Los Angeles and Long Beach ports have long been the primary source of pollution on the US West Coast, which also happens to be the smoggiest region in the country. Since June of this year, the accumulation of diesel-powered container ships and a large number of cargo-moving trucks in the ports has exacerbated the situation. Residents living near these ports face the highest risk of cancer from the air pollution in that region, which is primarily caused by smoke-belching ships anchored at these ports. California has set a 2023 deadline for reducing smog and improving air quality, but the situation on the ground has deteriorated in recent years. Especially, with the ongoing congestion at the LA port.
While efficient ports are critical for the economic development of their surrounding areas, the associated ship traffic, cargo handling in the ports, and hinterland distribution can all hurt the environment as well as the economy.
Port congestion and Pollution:
When a vessel arrives at a port and is unable to berth, it must wait at the anchorage until a berth becomes available. This is a problem that only gets worse over time and Southern California ports have been facing congestion issues like never before. A huge crowd of container ships has been constrained to queue outside Los Angeles and Long Beach, causing the latest supply chain disruption in the United States.
The ships are stranded outside two of the busiest ports of the country, which together handle 40% of all containerized cargo entering the US.
The number of ships awaiting entry into the largest US gateway for trade with Asia reached a record high, increasing delays for businesses attempting to replenish inventories during one of the busiest times of the year for seaborne freight.
On September 12, Port of Los Angeles Director Gene Seroka warned that a “significant volume” of goods was “coming our way throughout this year and into 2022.”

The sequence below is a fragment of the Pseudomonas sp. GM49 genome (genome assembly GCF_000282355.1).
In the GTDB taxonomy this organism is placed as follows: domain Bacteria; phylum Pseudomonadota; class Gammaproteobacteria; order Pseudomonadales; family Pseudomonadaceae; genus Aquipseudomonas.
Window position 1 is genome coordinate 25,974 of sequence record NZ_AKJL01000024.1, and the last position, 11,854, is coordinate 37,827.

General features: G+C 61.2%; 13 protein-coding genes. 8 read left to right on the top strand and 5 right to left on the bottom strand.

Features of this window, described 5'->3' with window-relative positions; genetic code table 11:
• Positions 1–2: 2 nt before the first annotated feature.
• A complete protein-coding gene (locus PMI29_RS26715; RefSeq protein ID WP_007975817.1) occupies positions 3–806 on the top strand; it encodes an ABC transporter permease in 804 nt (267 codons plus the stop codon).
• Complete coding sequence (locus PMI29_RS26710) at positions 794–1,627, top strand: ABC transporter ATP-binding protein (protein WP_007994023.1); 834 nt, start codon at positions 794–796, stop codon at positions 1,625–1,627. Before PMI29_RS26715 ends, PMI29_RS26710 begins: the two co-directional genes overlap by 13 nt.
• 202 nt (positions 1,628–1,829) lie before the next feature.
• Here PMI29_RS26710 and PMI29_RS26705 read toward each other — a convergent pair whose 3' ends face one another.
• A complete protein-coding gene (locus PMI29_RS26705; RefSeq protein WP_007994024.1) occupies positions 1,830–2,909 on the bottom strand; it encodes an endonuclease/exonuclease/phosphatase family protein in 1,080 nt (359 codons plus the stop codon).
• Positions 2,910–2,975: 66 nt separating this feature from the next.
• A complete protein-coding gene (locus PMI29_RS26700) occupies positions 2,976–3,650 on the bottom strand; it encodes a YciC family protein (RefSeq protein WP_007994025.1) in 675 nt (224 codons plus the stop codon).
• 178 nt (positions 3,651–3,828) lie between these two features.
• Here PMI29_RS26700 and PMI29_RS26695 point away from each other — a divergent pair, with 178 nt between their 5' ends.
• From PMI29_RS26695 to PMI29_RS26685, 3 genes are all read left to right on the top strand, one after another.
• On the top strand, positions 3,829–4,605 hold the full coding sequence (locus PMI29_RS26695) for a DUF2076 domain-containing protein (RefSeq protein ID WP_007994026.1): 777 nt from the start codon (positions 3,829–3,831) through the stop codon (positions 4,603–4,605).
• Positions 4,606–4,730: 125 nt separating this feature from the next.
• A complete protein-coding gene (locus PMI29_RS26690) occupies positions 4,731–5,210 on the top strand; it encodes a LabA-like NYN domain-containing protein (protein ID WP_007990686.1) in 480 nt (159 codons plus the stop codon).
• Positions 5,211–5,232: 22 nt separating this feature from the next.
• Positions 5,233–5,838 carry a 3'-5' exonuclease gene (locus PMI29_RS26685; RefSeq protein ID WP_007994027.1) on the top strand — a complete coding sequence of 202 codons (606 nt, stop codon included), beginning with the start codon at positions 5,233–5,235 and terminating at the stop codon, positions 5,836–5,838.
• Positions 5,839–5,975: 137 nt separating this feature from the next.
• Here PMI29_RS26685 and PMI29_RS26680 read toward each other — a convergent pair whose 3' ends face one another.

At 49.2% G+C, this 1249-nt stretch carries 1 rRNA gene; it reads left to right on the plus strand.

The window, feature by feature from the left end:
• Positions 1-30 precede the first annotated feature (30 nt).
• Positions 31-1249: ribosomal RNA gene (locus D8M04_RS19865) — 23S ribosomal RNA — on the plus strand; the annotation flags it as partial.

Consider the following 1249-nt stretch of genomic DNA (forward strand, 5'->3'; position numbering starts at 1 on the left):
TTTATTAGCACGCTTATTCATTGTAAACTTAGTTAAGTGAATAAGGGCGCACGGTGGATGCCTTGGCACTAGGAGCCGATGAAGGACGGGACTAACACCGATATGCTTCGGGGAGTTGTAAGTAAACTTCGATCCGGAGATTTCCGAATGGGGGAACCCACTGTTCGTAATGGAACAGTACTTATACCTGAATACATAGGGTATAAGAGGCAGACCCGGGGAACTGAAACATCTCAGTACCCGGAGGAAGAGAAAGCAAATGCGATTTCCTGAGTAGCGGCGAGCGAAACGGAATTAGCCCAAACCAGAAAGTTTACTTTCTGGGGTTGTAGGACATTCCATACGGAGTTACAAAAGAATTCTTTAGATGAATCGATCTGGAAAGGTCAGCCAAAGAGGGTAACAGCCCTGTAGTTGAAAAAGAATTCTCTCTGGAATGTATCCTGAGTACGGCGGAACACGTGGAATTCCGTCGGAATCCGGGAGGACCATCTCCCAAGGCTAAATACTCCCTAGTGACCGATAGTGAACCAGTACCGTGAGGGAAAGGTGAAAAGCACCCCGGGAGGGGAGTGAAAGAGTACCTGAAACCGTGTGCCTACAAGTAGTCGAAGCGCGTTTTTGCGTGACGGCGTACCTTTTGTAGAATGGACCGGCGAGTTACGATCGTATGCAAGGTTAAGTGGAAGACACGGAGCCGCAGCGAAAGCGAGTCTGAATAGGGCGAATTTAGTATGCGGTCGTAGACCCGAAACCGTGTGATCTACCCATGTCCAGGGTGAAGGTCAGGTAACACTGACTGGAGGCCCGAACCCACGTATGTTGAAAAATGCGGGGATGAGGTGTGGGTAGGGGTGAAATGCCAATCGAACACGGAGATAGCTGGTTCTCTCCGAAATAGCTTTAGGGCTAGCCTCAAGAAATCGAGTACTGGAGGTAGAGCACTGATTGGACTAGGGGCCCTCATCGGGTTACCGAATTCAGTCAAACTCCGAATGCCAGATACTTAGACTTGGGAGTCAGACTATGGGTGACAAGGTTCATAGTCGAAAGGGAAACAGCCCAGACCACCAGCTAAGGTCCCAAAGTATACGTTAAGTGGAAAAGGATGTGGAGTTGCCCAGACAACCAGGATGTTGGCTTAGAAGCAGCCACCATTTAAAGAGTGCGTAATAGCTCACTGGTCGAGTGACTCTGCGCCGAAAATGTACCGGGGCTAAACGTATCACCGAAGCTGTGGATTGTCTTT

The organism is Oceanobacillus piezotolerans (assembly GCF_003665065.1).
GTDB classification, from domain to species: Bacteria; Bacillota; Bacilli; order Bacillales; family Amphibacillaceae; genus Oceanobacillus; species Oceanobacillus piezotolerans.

Consequently, on September 18, a record 73 ships were trapped outside the port – nearly double the number as that of the previous month.
The current congestion — with both ports setting records regularly — exemplifies cargo surge since the pandemic. The backlog has increased pollution and poses a threat of supply shortages ahead of the holiday shopping season.
In June 2021, we announced FleetMon’s Innovation Lab, bundling all our Research & Development projects. There’s something new coming out of the Lab:
Around a year ago, we started a pilot project in collaboration with Julius Marine, a local producer of buoys and fairway lighting. The project aims to develop a modular, autonomous AIS station that runs in locations without a power supply or a stable internet connection. In addition to an AIS receiving antenna, the station also contains a variety of measuring sensors. It works autonomously, enabled by two solar panels that supply the powerful battery and the Global System for Mobile Communication (GSM) module for data transmission with energy. This means that the weatherproof station can operate outside all year round to receive ship position data and other measurement data. Servicing the autonomous AIS station is not necessary.
FleetMon supports ETH researchers to find the answer.
Fighting climate change demands action in all sectors. International shipping faces the challenge of long lifetimes of vessels compared to other modes of transportation. Decisions on energy carriers and propulsion technologies that are made now have a long-lasting impact on the emissions of the sector.